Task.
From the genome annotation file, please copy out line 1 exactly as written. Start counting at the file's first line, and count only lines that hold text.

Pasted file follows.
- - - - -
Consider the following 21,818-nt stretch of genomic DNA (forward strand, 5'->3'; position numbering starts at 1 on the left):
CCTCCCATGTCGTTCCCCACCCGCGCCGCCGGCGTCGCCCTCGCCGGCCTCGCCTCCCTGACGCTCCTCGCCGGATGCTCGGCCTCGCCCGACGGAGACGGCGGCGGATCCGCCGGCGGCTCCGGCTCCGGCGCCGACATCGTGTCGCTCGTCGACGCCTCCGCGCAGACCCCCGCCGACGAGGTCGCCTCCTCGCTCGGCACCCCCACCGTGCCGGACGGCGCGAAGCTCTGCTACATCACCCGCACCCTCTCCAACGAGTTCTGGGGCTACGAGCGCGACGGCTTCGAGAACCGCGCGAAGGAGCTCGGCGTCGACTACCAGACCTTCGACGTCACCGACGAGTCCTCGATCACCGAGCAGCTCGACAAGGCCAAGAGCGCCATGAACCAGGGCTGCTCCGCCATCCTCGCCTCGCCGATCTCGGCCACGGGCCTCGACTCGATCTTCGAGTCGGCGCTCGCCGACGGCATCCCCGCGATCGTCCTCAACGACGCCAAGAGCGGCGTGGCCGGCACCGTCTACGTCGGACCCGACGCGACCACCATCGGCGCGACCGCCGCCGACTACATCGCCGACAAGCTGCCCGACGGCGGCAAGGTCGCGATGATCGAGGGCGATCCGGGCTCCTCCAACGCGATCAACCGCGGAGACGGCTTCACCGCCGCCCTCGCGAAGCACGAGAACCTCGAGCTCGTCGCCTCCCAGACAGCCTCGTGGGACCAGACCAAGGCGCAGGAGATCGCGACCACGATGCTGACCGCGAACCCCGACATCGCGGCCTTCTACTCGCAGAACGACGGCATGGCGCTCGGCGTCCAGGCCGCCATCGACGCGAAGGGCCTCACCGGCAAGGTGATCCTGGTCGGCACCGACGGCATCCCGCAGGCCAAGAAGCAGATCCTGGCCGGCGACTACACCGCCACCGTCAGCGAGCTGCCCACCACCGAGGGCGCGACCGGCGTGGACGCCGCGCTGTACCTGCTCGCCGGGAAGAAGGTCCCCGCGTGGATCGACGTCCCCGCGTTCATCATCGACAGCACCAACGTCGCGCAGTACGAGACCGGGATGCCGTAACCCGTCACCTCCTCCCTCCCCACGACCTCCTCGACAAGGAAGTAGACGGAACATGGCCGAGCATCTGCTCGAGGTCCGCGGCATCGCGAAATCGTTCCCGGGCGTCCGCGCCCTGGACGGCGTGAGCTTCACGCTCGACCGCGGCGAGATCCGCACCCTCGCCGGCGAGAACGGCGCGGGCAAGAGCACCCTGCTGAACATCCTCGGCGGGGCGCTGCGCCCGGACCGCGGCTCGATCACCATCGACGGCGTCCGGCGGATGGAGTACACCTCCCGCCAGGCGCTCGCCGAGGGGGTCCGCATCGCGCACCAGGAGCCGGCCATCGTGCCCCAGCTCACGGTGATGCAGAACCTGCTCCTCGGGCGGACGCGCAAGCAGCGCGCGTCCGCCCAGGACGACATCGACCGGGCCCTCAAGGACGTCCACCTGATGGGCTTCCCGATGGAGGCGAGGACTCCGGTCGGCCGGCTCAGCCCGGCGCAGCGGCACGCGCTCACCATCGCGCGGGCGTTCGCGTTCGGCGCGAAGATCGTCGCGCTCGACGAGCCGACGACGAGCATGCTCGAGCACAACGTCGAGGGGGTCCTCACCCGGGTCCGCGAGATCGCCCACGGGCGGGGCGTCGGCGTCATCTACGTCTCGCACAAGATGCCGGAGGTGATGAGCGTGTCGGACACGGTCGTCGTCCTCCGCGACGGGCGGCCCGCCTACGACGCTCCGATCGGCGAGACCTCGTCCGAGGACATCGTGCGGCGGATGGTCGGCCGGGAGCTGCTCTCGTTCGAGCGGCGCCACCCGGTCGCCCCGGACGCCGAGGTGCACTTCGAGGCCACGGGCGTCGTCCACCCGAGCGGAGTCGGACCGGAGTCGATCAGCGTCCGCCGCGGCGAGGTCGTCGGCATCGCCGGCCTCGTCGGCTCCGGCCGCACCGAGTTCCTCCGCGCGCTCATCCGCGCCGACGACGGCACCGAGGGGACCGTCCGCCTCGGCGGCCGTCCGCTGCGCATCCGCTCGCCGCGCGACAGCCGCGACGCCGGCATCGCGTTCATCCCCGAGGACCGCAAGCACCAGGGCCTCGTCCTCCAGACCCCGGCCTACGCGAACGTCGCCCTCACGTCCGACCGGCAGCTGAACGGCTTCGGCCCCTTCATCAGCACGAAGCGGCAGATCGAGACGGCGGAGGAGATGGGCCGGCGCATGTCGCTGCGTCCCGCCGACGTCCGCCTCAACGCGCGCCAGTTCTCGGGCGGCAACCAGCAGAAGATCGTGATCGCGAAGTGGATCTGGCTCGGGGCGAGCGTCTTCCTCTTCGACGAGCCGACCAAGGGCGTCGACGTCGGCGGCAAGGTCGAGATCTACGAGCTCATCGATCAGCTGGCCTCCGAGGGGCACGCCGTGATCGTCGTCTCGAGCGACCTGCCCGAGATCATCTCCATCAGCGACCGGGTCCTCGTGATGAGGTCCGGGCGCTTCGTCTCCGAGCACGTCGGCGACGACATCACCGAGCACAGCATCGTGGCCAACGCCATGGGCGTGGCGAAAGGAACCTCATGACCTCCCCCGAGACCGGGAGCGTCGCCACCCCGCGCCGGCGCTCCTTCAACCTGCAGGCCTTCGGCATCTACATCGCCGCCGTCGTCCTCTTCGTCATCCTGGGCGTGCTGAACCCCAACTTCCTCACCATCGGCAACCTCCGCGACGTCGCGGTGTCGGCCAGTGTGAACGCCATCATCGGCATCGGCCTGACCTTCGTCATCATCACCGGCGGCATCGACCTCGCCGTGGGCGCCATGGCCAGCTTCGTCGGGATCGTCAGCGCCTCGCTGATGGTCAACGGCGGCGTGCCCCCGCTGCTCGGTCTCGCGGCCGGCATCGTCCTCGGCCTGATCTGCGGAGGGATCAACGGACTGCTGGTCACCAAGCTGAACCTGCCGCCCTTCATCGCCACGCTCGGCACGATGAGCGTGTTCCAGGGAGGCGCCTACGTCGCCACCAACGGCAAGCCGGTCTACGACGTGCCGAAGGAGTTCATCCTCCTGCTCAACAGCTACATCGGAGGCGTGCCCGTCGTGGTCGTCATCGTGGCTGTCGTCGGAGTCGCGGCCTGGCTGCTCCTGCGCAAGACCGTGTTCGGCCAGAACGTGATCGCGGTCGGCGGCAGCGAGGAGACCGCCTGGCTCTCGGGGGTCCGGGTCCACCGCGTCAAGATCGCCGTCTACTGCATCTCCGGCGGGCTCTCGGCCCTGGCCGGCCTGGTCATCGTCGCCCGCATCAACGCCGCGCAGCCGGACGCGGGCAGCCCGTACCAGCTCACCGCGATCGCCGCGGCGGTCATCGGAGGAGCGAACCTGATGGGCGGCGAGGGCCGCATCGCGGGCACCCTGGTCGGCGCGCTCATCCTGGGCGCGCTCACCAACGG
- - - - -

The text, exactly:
Consider the following 21,818-nt stretch of genomic DNA (forward strand, 5'->3'; position numbering starts at 1 on the left):